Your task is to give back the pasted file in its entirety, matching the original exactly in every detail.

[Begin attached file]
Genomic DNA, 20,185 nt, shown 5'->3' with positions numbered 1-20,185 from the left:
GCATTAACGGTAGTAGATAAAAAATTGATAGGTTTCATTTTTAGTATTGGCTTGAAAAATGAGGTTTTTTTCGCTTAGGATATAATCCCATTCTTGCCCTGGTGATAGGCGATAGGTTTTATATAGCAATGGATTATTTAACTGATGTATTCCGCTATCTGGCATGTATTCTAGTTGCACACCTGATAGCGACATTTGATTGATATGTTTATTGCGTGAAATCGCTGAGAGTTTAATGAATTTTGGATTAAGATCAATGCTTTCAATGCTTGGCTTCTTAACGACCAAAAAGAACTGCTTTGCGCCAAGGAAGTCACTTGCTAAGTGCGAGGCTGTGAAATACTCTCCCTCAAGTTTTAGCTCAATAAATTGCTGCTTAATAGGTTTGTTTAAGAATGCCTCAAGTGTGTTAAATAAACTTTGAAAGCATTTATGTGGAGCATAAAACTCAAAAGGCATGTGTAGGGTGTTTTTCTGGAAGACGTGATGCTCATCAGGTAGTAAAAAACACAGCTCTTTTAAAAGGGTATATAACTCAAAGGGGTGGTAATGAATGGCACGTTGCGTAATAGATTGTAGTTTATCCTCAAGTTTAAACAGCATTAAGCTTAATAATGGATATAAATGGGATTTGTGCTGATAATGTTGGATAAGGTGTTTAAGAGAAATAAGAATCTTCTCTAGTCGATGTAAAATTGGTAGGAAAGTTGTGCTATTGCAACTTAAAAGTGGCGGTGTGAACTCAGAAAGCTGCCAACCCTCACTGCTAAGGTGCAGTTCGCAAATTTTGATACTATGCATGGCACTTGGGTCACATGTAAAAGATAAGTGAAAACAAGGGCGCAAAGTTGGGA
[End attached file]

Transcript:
Genomic DNA, 20,185 nt, shown 5'->3' with positions numbered 1-20,185 from the left:
GCATTAACGGTAGTAGATAAAAAATTGATAGGTTTCATTTTTAGTATTGGCTTGAAAAATGAGGTTTTTTTCGCTTAGGATATAATCCCATTCTTGCCCTGGTGATAGGCGATAGGTTTTATATAGCAATGGATTATTTAACTGATGTATTCCGCTATCTGGCATGTATTCTAGTTGCACACCTGATAGCGACATTTGATTGATATGTTTATTGCGTGAAATCGCTGAGAGTTTAATGAATTTTGGATTAAGATCAATGCTTTCAATGCTTGGCTTCTTAACGACCAAAAAGAACTGCTTTGCGCCAAGGAAGTCACTTGCTAAGTGCGAGGCTGTGAAATACTCTCCCTCAAGTTTTAGCTCAATAAATTGCTGCTTAATAGGTTTGTTTAAGAATGCCTCAAGTGTGTTAAATAAACTTTGAAAGCATTTATGTGGAGCATAAAACTCAAAAGGCATGTGTAGGGTGTTTTTCTGGAAGACGTGATGCTCATCAGGTAGTAAAAAACACAGCTCTTTTAAAAGGGTATATAACTCAAAGGGGTGGTAATGAATGGCACGTTGCGTAATAGATTGTAGTTTATCCTCAAGTTTAAACAGCATTAAGCTTAATAATGGATATAAATGGGATTTGTGCTGATAATGTTGGATAAGGTGTTTAAGAGAAATAAGAATCTTCTCTAGTCGATGTAAAATTGGTAGGAAAGTTGTGCTATTGCAACTTAAAAGTGGCGGTGTGAACTCAGAAAGCTGCCAACCCTCACTGCTAAGGTGCAGTTCGCAAATTTTGATACTATGCATGGCACTTGGGTCACATGTAAAAGATAAGTGAAAACAAGGGCGCAAAGTTGGGA